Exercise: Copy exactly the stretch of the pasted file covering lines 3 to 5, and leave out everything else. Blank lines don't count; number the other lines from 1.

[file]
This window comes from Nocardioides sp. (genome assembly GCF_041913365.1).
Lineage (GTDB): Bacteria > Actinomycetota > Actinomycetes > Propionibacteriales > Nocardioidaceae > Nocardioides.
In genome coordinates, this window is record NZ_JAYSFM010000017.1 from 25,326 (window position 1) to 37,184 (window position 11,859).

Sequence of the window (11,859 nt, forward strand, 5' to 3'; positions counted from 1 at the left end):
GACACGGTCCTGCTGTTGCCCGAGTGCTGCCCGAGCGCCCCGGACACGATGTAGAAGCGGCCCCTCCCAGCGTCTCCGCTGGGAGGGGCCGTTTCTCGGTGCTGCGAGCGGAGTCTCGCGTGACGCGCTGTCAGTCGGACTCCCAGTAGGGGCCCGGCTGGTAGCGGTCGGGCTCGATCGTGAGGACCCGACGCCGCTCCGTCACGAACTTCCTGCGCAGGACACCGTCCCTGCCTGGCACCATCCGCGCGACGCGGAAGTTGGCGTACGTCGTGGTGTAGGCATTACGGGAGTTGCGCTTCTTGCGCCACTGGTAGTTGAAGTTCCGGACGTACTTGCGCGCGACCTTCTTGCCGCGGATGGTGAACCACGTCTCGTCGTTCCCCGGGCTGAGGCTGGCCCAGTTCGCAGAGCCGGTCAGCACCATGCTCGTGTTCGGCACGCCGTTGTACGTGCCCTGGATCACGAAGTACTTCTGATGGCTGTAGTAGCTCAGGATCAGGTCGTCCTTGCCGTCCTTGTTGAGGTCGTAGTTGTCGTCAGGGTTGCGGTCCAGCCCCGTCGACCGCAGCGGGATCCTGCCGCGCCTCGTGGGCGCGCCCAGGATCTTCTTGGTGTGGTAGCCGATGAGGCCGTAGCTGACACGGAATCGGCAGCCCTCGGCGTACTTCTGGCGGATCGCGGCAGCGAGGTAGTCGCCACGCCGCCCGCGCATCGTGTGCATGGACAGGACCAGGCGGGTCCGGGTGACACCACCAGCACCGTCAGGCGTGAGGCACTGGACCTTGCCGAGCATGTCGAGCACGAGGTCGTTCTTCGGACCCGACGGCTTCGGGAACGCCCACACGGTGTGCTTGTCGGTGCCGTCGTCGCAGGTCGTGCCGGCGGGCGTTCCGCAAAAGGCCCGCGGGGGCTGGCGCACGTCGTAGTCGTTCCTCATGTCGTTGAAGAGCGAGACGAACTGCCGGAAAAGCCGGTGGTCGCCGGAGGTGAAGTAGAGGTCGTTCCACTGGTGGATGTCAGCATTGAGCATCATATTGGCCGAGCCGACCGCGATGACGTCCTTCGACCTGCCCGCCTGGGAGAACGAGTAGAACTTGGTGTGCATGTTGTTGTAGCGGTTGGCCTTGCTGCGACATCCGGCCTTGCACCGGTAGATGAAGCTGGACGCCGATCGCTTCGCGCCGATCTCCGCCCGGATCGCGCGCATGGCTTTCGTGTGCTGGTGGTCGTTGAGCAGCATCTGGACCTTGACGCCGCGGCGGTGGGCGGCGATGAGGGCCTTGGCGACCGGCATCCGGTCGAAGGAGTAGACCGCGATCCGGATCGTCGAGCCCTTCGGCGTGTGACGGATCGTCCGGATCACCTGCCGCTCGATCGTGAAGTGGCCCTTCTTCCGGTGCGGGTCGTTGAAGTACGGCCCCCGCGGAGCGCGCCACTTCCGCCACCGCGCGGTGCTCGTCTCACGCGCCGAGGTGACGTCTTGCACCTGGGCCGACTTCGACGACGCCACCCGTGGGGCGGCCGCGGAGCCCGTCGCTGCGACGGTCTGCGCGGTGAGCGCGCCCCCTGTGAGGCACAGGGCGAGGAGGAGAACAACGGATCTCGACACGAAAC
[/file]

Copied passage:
In genome coordinates, this window is record NZ_JAYSFM010000017.1 from 25,326 (window position 1) to 37,184 (window position 11,859).

Sequence of the window (11,859 nt, forward strand, 5' to 3'; positions counted from 1 at the left end):
GACACGGTCCTGCTGTTGCCCGAGTGCTGCCCGAGCGCCCCGGACACGATGTAGAAGCGGCCCCTCCCAGCGTCTCCGCTGGGAGGGGCCGTTTCTCGGTGCTGCGAGCGGAGTCTCGCGTGACGCGCTGTCAGTCGGACTCCCAGTAGGGGCCCGGCTGGTAGCGGTCGGGCTCGATCGTGAGGACCCGACGCCGCTCCGTCACGAACTTCCTGCGCAGGACACCGTCCCTGCCTGGCACCATCCGCGCGACGCGGAAGTTGGCGTACGTCGTGGTGTAGGCATTACGGGAGTTGCGCTTCTTGCGCCACTGGTAGTTGAAGTTCCGGACGTACTTGCGCGCGACCTTCTTGCCGCGGATGGTGAACCACGTCTCGTCGTTCCCCGGGCTGAGGCTGGCCCAGTTCGCAGAGCCGGTCAGCACCATGCTCGTGTTCGGCACGCCGTTGTACGTGCCCTGGATCACGAAGTACTTCTGATGGCTGTAGTAGCTCAGGATCAGGTCGTCCTTGCCGTCCTTGTTGAGGTCGTAGTTGTCGTCAGGGTTGCGGTCCAGCCCCGTCGACCGCAGCGGGATCCTGCCGCGCCTCGTGGGCGCGCCCAGGATCTTCTTGGTGTGGTAGCCGATGAGGCCGTAGCTGACACGGAATCGGCAGCCCTCGGCGTACTTCTGGCGGATCGCGGCAGCGAGGTAGTCGCCACGCCGCCCGCGCATCGTGTGCATGGACAGGACCAGGCGGGTCCGGGTGACACCACCAGCACCGTCAGGCGTGAGGCACTGGACCTTGCCGAGCATGTCGAGCACGAGGTCGTTCTTCGGACCCGACGGCTTCGGGAACGCCCACACGGTGTGCTTGTCGGTGCCGTCGTCGCAGGTCGTGCCGGCGGGCGTTCCGCAAAAGGCCCGCGGGGGCTGGCGCACGTCGTAGTCGTTCCTCATGTCGTTGAAGAGCGAGACGAACTGCCGGAAAAGCCGGTGGTCGCCGGAGGTGAAGTAGAGGTCGTTCCACTGGTGGATGTCAGCATTGAGCATCATATTGGCCGAGCCGACCGCGATGACGTCCTTCGACCTGCCCGCCTGGGAGAACGAGTAGAACTTGGTGTGCATGTTGTTGTAGCGGTTGGCCTTGCTGCGACATCCGGCCTTGCACCGGTAGATGAAGCTGGACGCCGATCGCTTCGCGCCGATCTCCGCCCGGATCGCGCGCATGGCTTTCGTGTGCTGGTGGTCGTTGAGCAGCATCTGGACCTTGACGCCGCGGCGGTGGGCGGCGATGAGGGCCTTGGCGACCGGCATCCGGTCGAAGGAGTAGACCGCGATCCGGATCGTCGAGCCCTTCGGCGTGTGACGGATCGTCCGGATCACCTGCCGCTCGATCGTGAAGTGGCCCTTCTTCCGGTGCGGGTCGTTGAAGTACGGCCCCCGCGGAGCGCGCCACTTCCGCCACCGCGCGGTGCTCGTCTCACGCGCCGAGGTGACGTCTTGCACCTGGGCCGACTTCGACGACGCCACCCGTGGGGCGGCCGCGGAGCCCGTCGCTGCGACGGTCTGCGCGGTGAGCGCGCCCCCTGTGAGGCACAGGGCGAGGAGGAGAACAACGGATCTCGACACGAAAC